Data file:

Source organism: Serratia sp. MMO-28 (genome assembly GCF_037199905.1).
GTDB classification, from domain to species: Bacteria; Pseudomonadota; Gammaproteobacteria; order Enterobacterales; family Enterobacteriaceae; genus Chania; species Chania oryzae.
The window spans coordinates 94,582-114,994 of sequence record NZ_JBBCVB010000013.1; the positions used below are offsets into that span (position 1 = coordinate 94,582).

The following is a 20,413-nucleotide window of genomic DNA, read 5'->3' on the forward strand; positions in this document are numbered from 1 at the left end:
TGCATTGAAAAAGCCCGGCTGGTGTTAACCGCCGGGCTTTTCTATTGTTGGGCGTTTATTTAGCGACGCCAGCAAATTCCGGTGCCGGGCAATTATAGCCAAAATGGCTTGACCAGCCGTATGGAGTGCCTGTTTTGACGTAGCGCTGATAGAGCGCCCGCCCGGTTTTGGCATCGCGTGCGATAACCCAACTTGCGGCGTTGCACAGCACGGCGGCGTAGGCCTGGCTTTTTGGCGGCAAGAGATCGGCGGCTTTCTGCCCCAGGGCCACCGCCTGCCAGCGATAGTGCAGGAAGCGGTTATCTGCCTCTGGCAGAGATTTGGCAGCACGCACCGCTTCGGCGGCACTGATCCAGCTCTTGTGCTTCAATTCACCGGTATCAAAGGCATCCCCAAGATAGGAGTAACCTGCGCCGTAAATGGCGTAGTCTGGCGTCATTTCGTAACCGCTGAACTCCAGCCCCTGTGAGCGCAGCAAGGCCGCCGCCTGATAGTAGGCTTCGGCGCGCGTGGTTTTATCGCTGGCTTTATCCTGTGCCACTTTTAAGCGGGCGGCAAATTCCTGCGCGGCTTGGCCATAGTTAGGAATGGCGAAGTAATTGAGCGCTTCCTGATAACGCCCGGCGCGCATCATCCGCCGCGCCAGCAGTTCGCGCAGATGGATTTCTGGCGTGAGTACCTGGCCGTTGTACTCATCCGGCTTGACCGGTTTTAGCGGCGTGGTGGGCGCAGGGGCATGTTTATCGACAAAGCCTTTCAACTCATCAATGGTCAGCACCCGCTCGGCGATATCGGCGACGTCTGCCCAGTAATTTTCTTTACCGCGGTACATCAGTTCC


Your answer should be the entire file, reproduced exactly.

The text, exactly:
Source organism: Serratia sp. MMO-28 (genome assembly GCF_037199905.1).
GTDB classification, from domain to species: Bacteria; Pseudomonadota; Gammaproteobacteria; order Enterobacterales; family Enterobacteriaceae; genus Chania; species Chania oryzae.
The window spans coordinates 94,582-114,994 of sequence record NZ_JBBCVB010000013.1; the positions used below are offsets into that span (position 1 = coordinate 94,582).

The following is a 20,413-nucleotide window of genomic DNA, read 5'->3' on the forward strand; positions in this document are numbered from 1 at the left end:
TGCATTGAAAAAGCCCGGCTGGTGTTAACCGCCGGGCTTTTCTATTGTTGGGCGTTTATTTAGCGACGCCAGCAAATTCCGGTGCCGGGCAATTATAGCCAAAATGGCTTGACCAGCCGTATGGAGTGCCTGTTTTGACGTAGCGCTGATAGAGCGCCCGCCCGGTTTTGGCATCGCGTGCGATAACCCAACTTGCGGCGTTGCACAGCACGGCGGCGTAGGCCTGGCTTTTTGGCGGCAAGAGATCGGCGGCTTTCTGCCCCAGGGCCACCGCCTGCCAGCGATAGTGCAGGAAGCGGTTATCTGCCTCTGGCAGAGATTTGGCAGCACGCACCGCTTCGGCGGCACTGATCCAGCTCTTGTGCTTCAATTCACCGGTATCAAAGGCATCCCCAAGATAGGAGTAACCTGCGCCGTAAATGGCGTAGTCTGGCGTCATTTCGTAACCGCTGAACTCCAGCCCCTGTGAGCGCAGCAAGGCCGCCGCCTGATAGTAGGCTTCGGCGCGCGTGGTTTTATCGCTGGCTTTATCCTGTGCCACTTTTAAGCGGGCGGCAAATTCCTGCGCGGCTTGGCCATAGTTAGGAATGGCGAAGTAATTGAGCGCTTCCTGATAACGCCCGGCGCGCATCATCCGCCGCGCCAGCAGTTCGCGCAGATGGATTTCTGGCGTGAGTACCTGGCCGTTGTACTCATCCGGCTTGACCGGTTTTAGCGGCGTGGTGGGCGCAGGGGCATGTTTATCGACAAAGCCTTTCAACTCATCAATGGTCAGCACCCGCTCGGCGATATCGGCGACGTCTGCCCAGTAATTTTCTTTACCGCGGTACATCAGTTCC